How to Motivate Disengaged Employees

Photo by   bruce mars   from   Pexels

Photo by bruce mars from Pexels

The first step is to look at symptoms: What is your employee turnover? Have your managers all been promoted from within and not gotten management training? Is absenteeism or tardiness rampant? How is employee morale? Do you dread going to work?

These are signs your engagement needs improvement.  But before you go headlong into what you think is the best fix, hire a professional organization to fully assess what is going on in your organization.  Culture is driven from the top so you need to be prepared for management’s role in disengagement to be explored.  

Transparency is at the heart of attacking the company’s disengagement so communication at all levels is key. While engagement begins at the top, middle managers and supervisors can have the most impact.  Gallup’s research shows managers do not spend enough time communicating with their direct reports. Since the quality of employees’ relationship or lack of relationship with their direct supervisor overwhelmingly determines the level of engagement, this can account for as much as 70 percent of the engagement score.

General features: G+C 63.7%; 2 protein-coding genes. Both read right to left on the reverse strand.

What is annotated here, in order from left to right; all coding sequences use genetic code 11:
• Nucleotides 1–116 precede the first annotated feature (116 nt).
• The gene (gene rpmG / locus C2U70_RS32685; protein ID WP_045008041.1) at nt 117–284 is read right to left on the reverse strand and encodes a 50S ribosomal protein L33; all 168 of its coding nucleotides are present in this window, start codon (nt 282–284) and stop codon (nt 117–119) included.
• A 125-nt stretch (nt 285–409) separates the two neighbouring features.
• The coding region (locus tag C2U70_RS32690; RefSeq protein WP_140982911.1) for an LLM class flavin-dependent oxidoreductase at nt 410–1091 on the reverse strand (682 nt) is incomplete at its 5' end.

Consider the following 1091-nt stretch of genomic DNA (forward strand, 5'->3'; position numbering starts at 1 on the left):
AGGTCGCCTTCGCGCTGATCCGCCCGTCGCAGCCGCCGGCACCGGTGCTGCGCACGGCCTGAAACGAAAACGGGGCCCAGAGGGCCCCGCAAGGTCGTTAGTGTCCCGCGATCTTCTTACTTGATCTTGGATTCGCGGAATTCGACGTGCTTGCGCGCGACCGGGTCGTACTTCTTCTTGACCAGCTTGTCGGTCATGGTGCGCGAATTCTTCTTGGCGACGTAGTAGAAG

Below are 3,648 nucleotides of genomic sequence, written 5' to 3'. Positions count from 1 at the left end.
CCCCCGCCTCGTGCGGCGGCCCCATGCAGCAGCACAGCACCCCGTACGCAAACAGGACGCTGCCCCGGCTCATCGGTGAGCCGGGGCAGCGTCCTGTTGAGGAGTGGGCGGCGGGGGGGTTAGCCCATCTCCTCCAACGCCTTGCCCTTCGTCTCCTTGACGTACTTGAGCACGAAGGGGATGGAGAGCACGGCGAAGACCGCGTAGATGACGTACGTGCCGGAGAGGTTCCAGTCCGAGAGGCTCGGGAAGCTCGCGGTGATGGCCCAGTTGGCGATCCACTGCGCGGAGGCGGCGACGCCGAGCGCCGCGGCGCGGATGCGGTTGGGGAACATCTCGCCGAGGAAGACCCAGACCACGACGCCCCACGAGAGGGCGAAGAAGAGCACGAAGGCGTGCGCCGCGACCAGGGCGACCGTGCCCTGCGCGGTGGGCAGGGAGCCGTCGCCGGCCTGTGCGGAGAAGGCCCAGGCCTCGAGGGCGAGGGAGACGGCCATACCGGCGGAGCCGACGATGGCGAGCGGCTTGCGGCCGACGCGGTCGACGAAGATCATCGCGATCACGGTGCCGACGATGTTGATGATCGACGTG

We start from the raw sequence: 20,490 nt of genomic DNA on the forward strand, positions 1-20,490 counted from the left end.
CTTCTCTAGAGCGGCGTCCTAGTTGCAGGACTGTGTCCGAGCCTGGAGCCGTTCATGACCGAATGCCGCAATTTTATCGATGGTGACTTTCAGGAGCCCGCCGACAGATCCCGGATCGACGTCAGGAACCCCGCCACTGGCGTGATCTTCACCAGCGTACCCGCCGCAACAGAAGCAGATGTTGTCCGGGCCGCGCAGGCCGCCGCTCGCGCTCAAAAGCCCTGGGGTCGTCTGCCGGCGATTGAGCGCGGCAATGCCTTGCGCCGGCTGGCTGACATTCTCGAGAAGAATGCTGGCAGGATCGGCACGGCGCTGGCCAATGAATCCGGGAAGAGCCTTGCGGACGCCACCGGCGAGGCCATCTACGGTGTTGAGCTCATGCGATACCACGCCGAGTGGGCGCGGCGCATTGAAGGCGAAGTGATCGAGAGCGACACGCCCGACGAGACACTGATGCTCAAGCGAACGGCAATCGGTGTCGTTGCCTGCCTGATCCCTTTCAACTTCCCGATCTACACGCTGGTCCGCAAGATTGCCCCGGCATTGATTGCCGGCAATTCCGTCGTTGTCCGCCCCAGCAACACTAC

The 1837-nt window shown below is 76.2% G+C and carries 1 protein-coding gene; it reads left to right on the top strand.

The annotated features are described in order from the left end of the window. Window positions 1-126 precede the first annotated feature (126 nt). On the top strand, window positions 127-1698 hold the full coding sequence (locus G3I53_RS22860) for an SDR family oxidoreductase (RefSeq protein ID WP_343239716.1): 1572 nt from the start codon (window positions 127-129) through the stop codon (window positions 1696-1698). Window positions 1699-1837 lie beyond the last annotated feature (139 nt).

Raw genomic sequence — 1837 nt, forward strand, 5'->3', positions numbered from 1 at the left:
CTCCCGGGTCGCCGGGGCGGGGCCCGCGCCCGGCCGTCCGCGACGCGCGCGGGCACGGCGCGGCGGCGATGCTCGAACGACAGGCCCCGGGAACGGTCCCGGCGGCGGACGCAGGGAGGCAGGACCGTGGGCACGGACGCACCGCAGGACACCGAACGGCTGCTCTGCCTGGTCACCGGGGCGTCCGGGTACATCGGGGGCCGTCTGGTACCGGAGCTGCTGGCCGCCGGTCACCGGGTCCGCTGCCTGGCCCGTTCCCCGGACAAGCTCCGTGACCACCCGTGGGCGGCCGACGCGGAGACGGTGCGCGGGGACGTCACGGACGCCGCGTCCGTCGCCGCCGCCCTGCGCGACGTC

If your engagement is poor, you are not alone as Gallup statics show only 33 percent of American workers are engaged.  Once you have identified the engagement issues, you need to have an improvement plan where you set goals and measure your progress.  Changing culture and engaging employees has been shown to improve revenue and profitability, reduce accidents and provides a company where people want to work.  Are you ready to start turning your B players into A players?